Washington, DC – The closely watched legal battle over a controversial exclusive service policy at the San Diego Convention Center was sent back to a federal judge this week when the U.S. Supreme Court decided not to get involved.
The high court on January 12 denied a petition from United National Maintenance (UNM) seeking a review of an August 15 ruling from the 9th Circuit Court of Appeals that shielded the San Diego Convention Center Corporation (SDCCC) from antitrust charges. The case now goes back to federal court in San Diego for a new trial on UNM’s claim of contract interference which was ordered by the Ninth Circuit Court of Appeals. The first meeting with U.S. District Judge Anthony Battaglia was scheduled for March 13.
The rebuff from Washington marked another twist in a case that has had show organizers and service contractors concerned about the ability of convention centers to essentially bar outside companies from working in their buildings regardless of valid, pre-existing contracts and pricing concerns. “Unfortunately, this ruling could open the door for public facilities to create virtual monopolies on services as they see fit, regardless of the show managers’ pre-signed arrangements or budgets,” said Richard Simon, president & CEO of United Service Companies. [Trade Show Executive and UNM are both subsidiaries of Chicago-based United Service Companies.]
The SDCCC contends it has the legal right to implement exclusive services, because it believes exclusives do not constitute a monopoly and because the SDCCC is essentially a city agency that is exempt from antitrust laws. However, numerous show organizers and industry associations have spoken out against exclusives, and say show organizers should have the freedom of choice to designate their service providers. In 2010, prominent show organizers and industry associations sent letters to the SDCCC officials, asking them to reconsider the policy. The Society of Independent Show Organizers (SISO) released a statement, calling exclusive services “anti-competitive” in a TSE article in August 2010. The International Association of Exhibitions and Events (IAEE) and the Exhibition Services and Contractors Association (ESCA) also issued statements. Read more from TSE’s archives: http://188.8.131.52/archive/industry-news/siso-calls-service-exclusives-anticompetitive/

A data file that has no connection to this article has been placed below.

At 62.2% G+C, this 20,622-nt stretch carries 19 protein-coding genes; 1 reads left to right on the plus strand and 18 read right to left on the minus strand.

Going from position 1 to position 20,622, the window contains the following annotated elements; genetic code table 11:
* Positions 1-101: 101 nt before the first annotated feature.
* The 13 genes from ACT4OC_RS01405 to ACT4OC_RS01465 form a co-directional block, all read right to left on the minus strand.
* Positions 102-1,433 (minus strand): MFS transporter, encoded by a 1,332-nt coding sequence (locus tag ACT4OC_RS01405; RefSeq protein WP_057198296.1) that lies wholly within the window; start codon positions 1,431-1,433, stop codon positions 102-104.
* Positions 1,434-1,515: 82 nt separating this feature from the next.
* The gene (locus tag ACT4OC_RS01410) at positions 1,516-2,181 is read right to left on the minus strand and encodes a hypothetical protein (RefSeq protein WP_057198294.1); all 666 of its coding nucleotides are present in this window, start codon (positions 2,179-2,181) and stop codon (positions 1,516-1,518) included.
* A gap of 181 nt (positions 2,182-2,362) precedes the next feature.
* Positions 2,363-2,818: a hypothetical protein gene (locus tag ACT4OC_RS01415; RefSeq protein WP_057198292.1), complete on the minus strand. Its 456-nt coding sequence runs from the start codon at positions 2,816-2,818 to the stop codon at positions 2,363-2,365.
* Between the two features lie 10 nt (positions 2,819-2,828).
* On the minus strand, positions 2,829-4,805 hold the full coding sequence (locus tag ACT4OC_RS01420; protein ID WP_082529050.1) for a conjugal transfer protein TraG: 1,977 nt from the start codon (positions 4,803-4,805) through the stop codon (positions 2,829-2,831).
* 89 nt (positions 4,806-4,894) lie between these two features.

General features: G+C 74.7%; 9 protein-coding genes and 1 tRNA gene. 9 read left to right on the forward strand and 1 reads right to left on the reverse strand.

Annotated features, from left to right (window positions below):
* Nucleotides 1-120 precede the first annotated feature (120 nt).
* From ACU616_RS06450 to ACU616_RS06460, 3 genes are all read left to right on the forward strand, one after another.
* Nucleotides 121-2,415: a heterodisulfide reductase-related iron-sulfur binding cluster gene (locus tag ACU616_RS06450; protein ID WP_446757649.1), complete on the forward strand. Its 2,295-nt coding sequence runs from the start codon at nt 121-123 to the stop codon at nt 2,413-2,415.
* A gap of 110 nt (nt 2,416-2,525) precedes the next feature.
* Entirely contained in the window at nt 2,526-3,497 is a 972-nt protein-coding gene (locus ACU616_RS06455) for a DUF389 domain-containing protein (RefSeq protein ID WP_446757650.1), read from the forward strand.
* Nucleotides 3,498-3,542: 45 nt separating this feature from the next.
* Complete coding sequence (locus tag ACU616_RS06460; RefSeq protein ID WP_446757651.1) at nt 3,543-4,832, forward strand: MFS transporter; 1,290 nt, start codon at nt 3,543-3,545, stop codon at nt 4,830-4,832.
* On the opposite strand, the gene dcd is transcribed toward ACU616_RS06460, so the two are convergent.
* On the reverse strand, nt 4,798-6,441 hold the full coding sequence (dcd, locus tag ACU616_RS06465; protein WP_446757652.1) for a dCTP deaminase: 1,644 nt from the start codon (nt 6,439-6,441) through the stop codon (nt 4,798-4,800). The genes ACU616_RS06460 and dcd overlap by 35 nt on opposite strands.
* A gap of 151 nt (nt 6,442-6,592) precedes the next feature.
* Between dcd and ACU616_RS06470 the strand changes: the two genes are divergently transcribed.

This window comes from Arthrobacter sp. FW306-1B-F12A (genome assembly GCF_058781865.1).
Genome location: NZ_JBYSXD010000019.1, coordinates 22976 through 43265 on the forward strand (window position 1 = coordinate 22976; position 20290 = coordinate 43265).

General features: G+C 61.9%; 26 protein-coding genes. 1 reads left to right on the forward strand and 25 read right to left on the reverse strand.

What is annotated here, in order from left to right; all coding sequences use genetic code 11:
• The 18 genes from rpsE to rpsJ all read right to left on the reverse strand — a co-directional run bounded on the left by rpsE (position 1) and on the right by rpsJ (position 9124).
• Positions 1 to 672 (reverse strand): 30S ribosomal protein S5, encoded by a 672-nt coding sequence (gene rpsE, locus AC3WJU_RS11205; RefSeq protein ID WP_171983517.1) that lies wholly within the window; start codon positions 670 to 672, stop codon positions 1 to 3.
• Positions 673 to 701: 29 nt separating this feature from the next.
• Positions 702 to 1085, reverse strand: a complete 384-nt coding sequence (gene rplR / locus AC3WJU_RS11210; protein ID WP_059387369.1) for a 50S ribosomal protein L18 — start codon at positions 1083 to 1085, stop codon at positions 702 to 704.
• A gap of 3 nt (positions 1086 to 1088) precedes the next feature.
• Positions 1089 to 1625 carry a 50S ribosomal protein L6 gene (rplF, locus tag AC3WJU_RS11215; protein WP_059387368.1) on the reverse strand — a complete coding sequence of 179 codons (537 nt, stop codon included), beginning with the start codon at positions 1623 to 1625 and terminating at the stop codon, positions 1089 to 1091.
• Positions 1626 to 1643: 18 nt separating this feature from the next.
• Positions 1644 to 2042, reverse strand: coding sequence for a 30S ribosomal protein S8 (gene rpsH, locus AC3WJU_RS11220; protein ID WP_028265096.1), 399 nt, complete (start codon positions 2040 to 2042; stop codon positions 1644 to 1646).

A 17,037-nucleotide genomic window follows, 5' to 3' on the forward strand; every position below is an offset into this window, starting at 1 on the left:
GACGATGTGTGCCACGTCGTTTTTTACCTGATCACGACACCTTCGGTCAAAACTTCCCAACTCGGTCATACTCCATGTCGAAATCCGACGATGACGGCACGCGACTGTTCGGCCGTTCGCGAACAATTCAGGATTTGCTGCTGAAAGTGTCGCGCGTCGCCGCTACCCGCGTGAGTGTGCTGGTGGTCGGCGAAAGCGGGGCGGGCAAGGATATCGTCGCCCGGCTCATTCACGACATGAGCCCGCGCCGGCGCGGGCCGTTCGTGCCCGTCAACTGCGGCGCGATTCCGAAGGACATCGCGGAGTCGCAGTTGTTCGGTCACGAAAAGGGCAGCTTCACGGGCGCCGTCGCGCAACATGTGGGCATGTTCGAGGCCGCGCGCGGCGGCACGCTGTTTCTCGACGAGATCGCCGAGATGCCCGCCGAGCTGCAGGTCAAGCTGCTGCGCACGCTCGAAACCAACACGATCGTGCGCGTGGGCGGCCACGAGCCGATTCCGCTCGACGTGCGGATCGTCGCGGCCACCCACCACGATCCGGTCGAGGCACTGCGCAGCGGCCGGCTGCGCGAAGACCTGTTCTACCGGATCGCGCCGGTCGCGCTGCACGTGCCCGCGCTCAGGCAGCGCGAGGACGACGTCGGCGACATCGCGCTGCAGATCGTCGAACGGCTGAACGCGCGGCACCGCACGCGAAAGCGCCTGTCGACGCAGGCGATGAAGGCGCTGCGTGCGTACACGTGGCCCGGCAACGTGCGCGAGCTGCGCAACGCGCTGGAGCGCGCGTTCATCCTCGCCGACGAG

Simon said, “SDCCC contends they do not have a monopoly, but we respectfully disagree since the SDCCC sets the pricing and has only one service provider, the very definition of a monopoly.” Simon also pointed out, “The Supreme Court did not rule in SDCC’s favor; they simply did not schedule the time to review the case, given the high volume of cases before them.”
At issue specifically in March will be damages sought by UNM after the SDCCC instituted a policy requiring outside cleaning companies, already under contract to general service contractors, to use SDCCC’s in-house workers at inflated rates. A federal court jury in 2011 had found that the SDCCC had violated UNM’s contract for cleaning services by declaring in 2006 that UNM would not be allowed to bring in its own workers to do the cleaning during trade shows. Instead, UNM would have to pay SDCCC to perform their work at rates that were higher in cost than what United was charging current customers.
United countered by suing in 2007 on the grounds the SDCCC was improperly interfering with UNM’s contracts with the general service contractors and trade show organizers. The company also accused the SDCCC of antitrust violations, alleging the SDCCC wanted a monopoly on cleaning services at the center strictly to collect the revenues. The SDCCC steadfastly asserted that the requirement to use an in-house contractor was strictly a Homeland security issue, but during the trial, later added that it was about revenues as well.
In a written statement, Carol Wallace, president & CEO of the San Diego Convention Center Corporation, told Trade Show Executive, “We are thrilled with this decision and our victory in the antitrust elements of this case. This is a positive outcome for the facility management industry, allowing venues to retain control over their buildings’ operations.” Wallace further added, “We anticipate an affirmative outcome on the remaining claim as well.”
In fact, the jury did not reach a verdict on the antitrust allegation, but when polled, the jury voted 7 to 1 in favor of United in the antitrust claims against SDCCC, Simon said. UNM was awarded $668,905 in damages for contract interference. But in a surprise twist, the trial judge agreed with the SDCCC’s motion to nullify the jury verdict on the grounds their decision was not supported by the law.
The 9th Circuit ruling in August, reversed the reversal, but did not reinstate the damages due to a technical issue in the jury instructions.
The SDCCC said in a statement that the ruling settled UNM’s antitrust claims, meaning the SDCCC was protected from potential treble damages, punitive damages or attorney’s fees. The only remaining issue, the statement said, would be compensatory damages for intentional interference with UNM’s contracts.